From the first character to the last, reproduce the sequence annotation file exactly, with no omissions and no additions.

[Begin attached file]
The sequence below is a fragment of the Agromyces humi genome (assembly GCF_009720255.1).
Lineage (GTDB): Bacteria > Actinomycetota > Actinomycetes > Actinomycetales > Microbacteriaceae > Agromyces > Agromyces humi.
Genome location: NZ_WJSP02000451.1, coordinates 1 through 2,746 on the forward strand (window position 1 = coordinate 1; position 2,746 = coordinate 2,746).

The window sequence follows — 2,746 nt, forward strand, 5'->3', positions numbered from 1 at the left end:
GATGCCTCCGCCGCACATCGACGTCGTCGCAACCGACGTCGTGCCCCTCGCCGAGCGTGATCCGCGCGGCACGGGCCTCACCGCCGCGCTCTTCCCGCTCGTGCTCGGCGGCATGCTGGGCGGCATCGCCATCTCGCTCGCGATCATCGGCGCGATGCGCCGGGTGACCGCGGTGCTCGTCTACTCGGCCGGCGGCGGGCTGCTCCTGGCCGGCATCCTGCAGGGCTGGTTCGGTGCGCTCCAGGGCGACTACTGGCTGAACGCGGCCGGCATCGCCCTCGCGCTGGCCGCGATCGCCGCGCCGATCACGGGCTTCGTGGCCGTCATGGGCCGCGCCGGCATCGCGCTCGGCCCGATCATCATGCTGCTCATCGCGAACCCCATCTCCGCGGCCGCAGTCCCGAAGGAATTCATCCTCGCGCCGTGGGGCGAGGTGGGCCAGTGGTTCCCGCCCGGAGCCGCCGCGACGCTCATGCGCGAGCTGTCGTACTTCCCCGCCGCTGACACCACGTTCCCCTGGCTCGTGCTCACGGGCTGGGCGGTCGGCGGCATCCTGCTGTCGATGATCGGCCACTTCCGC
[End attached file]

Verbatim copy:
The sequence below is a fragment of the Agromyces humi genome (assembly GCF_009720255.1).
Lineage (GTDB): Bacteria > Actinomycetota > Actinomycetes > Actinomycetales > Microbacteriaceae > Agromyces > Agromyces humi.
Genome location: NZ_WJSP02000451.1, coordinates 1 through 2,746 on the forward strand (window position 1 = coordinate 1; position 2,746 = coordinate 2,746).

The window sequence follows — 2,746 nt, forward strand, 5'->3', positions numbered from 1 at the left end:
GATGCCTCCGCCGCACATCGACGTCGTCGCAACCGACGTCGTGCCCCTCGCCGAGCGTGATCCGCGCGGCACGGGCCTCACCGCCGCGCTCTTCCCGCTCGTGCTCGGCGGCATGCTGGGCGGCATCGCCATCTCGCTCGCGATCATCGGCGCGATGCGCCGGGTGACCGCGGTGCTCGTCTACTCGGCCGGCGGCGGGCTGCTCCTGGCCGGCATCCTGCAGGGCTGGTTCGGTGCGCTCCAGGGCGACTACTGGCTGAACGCGGCCGGCATCGCCCTCGCGCTGGCCGCGATCGCCGCGCCGATCACGGGCTTCGTGGCCGTCATGGGCCGCGCCGGCATCGCGCTCGGCCCGATCATCATGCTGCTCATCGCGAACCCCATCTCCGCGGCCGCAGTCCCGAAGGAATTCATCCTCGCGCCGTGGGGCGAGGTGGGCCAGTGGTTCCCGCCCGGAGCCGCCGCGACGCTCATGCGCGAGCTGTCGTACTTCCCCGCCGCTGACACCACGTTCCCCTGGCTCGTGCTCACGGGCTGGGCGGTCGGCGGCATCCTGCTGTCGATGATCGGCCACTTCCGC